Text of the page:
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Background: The evaluation of neuromuscular diseases includes detailed clinical assessment, blood testing, electrodiagnostic studies (EDS), biopsy, and genetic tests. EDS alone cannot provide a specific diagnosis. Further testing in the form of genetic tests or muscle biopsy (MB) is required. Objective The objective of the study is to evaluate the yield of MB in patients with findings of myopathy on electrodiagnostic testing and assess the factors affecting an abnormal biopsy outcome.

Methods: Electromyography (EMG)/nerve conduction studies (NCS) performed for suspected myopathy over 5 years from 2011 to 2016, at the neurophysiology department of a tertiary care center in Pakistan, were reviewed. Based on inclusion criteria, records of 58 patients were retrospectively reviewed.

Results: After an EMG/NCS diagnosis of myopathy, the frequency of MB testing was only 10.1%. The median age of patients was 26.5 years. The clinically suspected diagnosis was categorized into hereditary myopathy (n = 15, 25.9%) and acquired myopathy (n = 18, 31%). The positive predictive value of EMG is 77.2%. Twenty-eight (48.2%) patients had abnormal MB whereas 20 (34.4%) revealed normal findings. Factors significantly influencing an abnormal outcome of biopsy included moderate-to-severe elevation of creatine kinase (>2,000 U/L),presence of denervation changes, and severe myopathy on EMG.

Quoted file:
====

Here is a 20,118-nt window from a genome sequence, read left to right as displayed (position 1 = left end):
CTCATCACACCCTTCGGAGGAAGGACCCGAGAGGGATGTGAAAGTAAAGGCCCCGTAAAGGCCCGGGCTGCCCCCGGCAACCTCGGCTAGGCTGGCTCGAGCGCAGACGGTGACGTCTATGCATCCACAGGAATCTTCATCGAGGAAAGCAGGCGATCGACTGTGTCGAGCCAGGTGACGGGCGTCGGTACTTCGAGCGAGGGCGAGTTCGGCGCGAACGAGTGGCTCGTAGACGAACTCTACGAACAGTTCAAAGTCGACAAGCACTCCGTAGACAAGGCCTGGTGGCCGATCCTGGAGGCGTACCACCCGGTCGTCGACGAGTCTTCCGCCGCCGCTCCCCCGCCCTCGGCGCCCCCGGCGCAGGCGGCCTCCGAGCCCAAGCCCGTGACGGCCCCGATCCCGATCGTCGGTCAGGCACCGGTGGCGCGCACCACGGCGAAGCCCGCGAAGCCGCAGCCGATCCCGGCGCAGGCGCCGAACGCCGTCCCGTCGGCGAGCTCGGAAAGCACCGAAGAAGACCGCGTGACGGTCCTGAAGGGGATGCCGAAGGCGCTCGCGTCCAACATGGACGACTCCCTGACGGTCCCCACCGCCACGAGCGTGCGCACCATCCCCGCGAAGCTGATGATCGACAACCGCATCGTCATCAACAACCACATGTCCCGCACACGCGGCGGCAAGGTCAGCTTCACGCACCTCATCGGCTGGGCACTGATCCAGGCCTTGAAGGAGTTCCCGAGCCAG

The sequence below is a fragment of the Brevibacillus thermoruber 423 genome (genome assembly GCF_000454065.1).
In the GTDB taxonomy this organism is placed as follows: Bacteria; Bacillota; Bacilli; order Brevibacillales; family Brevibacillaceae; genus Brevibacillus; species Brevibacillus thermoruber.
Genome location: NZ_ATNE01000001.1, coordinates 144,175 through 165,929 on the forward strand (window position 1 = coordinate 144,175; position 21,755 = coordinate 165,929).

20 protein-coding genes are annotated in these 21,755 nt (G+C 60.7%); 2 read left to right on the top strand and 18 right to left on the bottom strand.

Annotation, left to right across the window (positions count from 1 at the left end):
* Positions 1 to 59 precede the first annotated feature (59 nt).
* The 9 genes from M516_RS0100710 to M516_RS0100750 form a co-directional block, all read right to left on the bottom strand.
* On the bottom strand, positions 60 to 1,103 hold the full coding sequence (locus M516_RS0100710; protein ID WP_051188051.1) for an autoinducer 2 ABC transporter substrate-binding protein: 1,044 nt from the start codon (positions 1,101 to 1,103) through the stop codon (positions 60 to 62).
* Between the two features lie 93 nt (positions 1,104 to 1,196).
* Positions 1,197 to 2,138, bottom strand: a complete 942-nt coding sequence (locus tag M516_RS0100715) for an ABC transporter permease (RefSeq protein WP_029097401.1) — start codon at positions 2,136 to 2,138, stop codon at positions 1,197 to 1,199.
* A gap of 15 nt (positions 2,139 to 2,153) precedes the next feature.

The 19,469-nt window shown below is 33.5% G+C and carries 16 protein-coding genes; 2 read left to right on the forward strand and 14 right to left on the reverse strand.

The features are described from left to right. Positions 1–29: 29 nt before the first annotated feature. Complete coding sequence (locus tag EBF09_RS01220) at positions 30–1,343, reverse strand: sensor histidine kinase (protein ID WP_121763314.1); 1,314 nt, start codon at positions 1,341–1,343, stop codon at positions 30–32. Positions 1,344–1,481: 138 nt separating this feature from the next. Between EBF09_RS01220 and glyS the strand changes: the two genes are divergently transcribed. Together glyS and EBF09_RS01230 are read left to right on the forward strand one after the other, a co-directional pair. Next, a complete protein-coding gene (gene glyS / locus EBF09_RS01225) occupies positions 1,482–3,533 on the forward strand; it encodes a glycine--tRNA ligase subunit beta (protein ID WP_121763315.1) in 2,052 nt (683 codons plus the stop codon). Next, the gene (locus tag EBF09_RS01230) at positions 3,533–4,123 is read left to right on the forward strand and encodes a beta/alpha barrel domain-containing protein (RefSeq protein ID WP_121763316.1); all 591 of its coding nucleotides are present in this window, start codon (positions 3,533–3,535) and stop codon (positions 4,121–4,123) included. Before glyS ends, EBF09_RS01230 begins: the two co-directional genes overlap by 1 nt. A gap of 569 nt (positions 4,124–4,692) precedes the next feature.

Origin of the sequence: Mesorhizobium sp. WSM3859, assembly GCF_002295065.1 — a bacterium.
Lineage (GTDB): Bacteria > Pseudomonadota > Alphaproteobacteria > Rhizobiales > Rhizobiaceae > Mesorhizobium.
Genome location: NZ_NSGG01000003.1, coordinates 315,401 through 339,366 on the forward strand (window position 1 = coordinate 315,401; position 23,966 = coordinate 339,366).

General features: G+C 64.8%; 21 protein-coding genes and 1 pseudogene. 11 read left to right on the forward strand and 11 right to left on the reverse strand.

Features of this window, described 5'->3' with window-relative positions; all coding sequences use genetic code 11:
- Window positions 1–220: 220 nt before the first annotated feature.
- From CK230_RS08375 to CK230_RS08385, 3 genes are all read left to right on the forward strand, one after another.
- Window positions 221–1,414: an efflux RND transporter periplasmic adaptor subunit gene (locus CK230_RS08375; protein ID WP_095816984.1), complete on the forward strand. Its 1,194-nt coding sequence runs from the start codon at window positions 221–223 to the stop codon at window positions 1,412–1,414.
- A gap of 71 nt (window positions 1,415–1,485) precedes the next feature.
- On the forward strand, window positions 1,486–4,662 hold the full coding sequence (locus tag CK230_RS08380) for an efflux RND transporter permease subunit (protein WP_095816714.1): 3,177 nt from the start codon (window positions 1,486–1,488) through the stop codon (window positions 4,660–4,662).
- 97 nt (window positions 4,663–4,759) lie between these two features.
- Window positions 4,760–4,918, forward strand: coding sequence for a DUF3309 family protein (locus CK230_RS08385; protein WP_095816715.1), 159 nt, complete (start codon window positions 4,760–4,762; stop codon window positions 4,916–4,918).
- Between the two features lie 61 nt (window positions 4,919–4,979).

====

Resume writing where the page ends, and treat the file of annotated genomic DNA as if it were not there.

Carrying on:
Conclusion: Even though the overall yield of MB testing may not be very high in our setting due to the unavailability of special techniques and expertise, certain factors can help to improve the diagnostic yield. Clinicians should encourage MB testing, especially in cases with strong clinical, laboratory and electrodiagnostic suspicion, and absence of genetic testing for suspected myopathy.

Publication (Name of Journal)

Journal of neurosciences in rural practice.

Creative Commons License

Creative Commons Attribution 4.0 International License
This work is licensed under a Creative Commons Attribution 4.0 International License.

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Neurology Commons